Sawtooth function Fourier transform

  • #1
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Homework Statement


For a periodic sawtooth function ##f_p (t) = t## of period ##T## defined over the interval ##[0, T]##, calculate the Fourier transform of a function made up of only a single period of ##f_p (t),## i.e.

$$f(t)=\left\{\begin{matrix}f_p (t) \ \ 0<t<T\\0 \ \ elsewhere \end{matrix}\right.$$

Use the result that

$$FT \Big[ f(t) = t \Big] = \frac{j \delta' (\nu)}{2 \pi}$$

Homework Equations




The Attempt at a Solution



I am not sure how to approach this problem. I think somehow we need to evaluate ##f(\nu) = \frac{j \delta' (\nu)}{2 \pi}## over the interval ##[0, T]##, but it's not possible since we are in Fourier space. If this is the case, do we need to write the interval in terms of the corresponding frequency (##[\nu = 0, \ 1/T ]##)?

Any help would be greatly appreciated.
 

Answers and Replies

  • #2
blue_leaf77
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Note that ##f(t)## can be obtained by multiplying a function ##y_1(t)=t## and a top hat function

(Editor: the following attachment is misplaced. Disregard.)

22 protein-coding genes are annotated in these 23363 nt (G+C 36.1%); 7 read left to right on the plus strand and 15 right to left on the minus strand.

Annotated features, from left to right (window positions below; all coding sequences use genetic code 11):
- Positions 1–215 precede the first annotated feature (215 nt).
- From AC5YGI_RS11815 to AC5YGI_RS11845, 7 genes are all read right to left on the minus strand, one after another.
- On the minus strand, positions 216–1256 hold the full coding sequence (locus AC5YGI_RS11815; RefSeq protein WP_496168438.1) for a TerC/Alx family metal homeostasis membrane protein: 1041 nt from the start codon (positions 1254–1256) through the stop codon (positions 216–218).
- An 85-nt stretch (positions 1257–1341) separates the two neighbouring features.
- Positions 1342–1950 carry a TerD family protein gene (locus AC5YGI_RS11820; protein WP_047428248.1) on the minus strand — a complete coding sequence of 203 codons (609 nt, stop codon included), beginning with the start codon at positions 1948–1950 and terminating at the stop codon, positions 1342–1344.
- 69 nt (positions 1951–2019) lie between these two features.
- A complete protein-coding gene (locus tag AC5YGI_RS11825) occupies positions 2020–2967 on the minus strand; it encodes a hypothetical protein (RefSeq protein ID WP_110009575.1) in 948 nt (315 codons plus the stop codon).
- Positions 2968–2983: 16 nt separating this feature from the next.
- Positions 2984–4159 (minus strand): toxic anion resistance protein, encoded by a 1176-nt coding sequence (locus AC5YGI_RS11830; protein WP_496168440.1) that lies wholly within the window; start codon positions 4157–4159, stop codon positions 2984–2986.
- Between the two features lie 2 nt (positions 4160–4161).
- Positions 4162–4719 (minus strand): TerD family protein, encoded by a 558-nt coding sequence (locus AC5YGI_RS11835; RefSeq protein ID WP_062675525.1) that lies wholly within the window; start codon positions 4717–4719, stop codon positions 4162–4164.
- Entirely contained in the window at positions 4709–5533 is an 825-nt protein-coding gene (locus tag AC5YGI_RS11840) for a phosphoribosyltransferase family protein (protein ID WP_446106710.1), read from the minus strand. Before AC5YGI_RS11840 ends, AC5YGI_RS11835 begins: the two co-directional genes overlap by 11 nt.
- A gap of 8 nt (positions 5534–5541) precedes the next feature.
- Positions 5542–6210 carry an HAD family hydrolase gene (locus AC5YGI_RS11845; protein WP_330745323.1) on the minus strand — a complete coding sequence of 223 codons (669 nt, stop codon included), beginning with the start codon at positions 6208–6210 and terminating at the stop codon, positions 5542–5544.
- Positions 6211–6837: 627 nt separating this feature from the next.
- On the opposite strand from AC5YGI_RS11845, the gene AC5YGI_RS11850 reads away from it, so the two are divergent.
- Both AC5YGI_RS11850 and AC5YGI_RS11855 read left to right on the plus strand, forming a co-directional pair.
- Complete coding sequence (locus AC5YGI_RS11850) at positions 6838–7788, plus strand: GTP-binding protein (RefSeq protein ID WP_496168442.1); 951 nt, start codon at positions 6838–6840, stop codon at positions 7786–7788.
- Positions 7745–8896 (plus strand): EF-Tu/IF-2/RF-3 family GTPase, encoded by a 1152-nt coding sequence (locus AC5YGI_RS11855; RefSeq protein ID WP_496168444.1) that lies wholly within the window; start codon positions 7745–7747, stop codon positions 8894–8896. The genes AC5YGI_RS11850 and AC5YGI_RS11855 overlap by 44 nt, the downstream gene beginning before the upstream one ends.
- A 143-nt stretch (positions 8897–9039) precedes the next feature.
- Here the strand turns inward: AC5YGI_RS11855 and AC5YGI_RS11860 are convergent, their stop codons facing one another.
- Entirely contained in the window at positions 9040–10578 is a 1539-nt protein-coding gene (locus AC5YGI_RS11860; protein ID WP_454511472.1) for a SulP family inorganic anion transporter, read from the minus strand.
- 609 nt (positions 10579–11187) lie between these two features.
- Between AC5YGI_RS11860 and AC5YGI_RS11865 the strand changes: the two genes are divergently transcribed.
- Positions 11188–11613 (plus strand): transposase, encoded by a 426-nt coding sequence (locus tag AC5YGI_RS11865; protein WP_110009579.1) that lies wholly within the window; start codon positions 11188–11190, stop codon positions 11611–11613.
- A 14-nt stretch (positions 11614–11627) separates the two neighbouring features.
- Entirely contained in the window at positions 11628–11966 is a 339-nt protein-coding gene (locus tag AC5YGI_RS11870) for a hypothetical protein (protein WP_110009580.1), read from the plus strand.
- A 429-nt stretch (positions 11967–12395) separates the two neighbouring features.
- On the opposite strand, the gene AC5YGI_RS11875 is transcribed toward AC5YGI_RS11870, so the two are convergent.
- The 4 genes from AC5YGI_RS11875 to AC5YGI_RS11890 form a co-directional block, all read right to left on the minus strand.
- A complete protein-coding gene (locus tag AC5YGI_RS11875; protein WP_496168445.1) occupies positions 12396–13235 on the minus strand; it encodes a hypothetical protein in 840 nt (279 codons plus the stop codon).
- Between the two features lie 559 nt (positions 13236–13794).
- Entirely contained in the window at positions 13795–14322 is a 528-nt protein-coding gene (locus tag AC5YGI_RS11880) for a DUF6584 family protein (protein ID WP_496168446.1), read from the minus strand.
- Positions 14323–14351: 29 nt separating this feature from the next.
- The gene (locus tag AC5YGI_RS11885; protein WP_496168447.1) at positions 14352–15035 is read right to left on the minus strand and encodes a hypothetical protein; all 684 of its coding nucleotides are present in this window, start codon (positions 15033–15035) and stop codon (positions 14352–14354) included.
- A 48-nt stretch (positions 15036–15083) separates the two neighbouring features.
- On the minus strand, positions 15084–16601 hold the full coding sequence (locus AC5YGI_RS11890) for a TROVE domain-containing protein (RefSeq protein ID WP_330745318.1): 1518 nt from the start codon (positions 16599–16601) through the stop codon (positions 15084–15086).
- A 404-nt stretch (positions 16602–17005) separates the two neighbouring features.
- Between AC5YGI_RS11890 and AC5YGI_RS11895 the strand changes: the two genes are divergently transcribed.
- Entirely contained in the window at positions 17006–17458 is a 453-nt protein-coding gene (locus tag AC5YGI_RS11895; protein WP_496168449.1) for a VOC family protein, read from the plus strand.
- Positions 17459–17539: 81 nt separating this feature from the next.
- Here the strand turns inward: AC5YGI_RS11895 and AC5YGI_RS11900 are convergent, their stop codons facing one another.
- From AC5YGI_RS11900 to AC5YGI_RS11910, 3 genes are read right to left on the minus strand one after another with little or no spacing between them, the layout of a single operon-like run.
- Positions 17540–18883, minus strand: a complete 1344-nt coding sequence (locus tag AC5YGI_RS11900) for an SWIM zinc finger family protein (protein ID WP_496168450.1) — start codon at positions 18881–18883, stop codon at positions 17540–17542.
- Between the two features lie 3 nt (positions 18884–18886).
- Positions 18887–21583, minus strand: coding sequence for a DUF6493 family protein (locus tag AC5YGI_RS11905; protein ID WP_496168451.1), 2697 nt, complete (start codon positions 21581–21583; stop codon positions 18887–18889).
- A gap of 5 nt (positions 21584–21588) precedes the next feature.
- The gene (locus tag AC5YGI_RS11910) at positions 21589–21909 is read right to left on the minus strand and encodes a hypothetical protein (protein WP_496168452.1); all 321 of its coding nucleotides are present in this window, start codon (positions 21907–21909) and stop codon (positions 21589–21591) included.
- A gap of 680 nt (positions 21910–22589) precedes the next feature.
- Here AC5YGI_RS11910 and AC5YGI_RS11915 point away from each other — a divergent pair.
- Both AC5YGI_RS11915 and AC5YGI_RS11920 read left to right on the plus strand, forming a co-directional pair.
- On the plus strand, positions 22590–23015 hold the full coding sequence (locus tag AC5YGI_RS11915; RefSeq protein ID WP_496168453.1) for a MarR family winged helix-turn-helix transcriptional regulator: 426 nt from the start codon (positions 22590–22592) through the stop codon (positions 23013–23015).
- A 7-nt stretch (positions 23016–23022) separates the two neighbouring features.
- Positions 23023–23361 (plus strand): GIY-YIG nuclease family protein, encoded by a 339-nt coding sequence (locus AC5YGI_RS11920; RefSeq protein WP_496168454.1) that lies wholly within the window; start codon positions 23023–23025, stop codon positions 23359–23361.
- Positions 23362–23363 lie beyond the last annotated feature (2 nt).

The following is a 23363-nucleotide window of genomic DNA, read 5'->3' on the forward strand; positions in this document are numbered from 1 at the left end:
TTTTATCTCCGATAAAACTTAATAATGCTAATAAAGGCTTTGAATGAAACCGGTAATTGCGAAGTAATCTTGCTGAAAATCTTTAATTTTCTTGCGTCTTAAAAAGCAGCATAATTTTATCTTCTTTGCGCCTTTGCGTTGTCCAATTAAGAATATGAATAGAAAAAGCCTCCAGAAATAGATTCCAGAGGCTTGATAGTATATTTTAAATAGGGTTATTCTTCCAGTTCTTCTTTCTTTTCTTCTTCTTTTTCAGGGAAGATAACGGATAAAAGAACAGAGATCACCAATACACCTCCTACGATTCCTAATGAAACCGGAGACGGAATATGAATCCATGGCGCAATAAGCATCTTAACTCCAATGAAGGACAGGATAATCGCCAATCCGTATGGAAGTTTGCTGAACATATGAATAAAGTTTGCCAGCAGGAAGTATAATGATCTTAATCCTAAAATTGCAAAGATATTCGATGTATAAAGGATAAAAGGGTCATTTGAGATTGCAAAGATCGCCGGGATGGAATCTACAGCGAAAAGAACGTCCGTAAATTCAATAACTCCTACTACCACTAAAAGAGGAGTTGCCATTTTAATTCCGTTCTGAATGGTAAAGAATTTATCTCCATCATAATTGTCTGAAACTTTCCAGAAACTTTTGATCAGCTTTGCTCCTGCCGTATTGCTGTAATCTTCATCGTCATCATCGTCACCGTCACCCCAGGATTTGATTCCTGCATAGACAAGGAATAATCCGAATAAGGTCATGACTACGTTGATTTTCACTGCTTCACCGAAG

$$
y_2(t)=\left\{\begin{matrix}1 \ \ 0<t<T\\0 \ \ elsewhere \end{matrix}\right.
$$
i.e. ##f(t)=y_1(t)y_2(t)##. The Fourier transform of ##f(t)## is then the convolution between ##\tilde{y}_1(\nu)## and ##\tilde{y}_2(\nu)##. Now, you have been given ##\tilde{y}_1(\nu)##, which is equal to ##\frac{j \delta' (\nu)}{2 \pi}##, and your task now is to find ##\tilde{y}_2(\nu)##.
 
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  • #3
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Thank you very much for this hint. So if I write the answer as:

$$F(\nu)=\left\{\begin{matrix}\frac{j \delta'(\nu)}{2 \pi} \ \ 0<t<T\\0 \ \ elsewhere \end{matrix}\right.$$

is that alright?
 
  • #4
blue_leaf77
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As I said, the Fourier transform of ##f(t)## will be a convolution between the transform of the individual functions in the time domain. The one you proposed above doesn't seem to be one. Have you calculated the transform of ##y_1## and ##y_2##?
 
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  • #5
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I see. So for the case ##0<t<T## the convolution would be:

$$\tilde{y_1} * \tilde{y_2} = \int^T_0 \tilde{y_1} (\tau) \tilde{y_2} (t- \tau) \ d\tau = \frac{j \delta' (\nu)}{2 \pi} \int^T_0 1 \ d \tau = \frac{j \delta' (\nu)}{2 \pi} T$$

So, we have

$$F(\nu)=\left\{\begin{matrix}\frac{j \delta'(\nu)}{2 \pi} T \ \ 0<t<T\\0 \ \ elsewhere \end{matrix}\right.$$

Is this correct now?
 
  • #6
vela
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No, it's not correct. The Fourier transforms are functions of frequency, not time.
 
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  • #7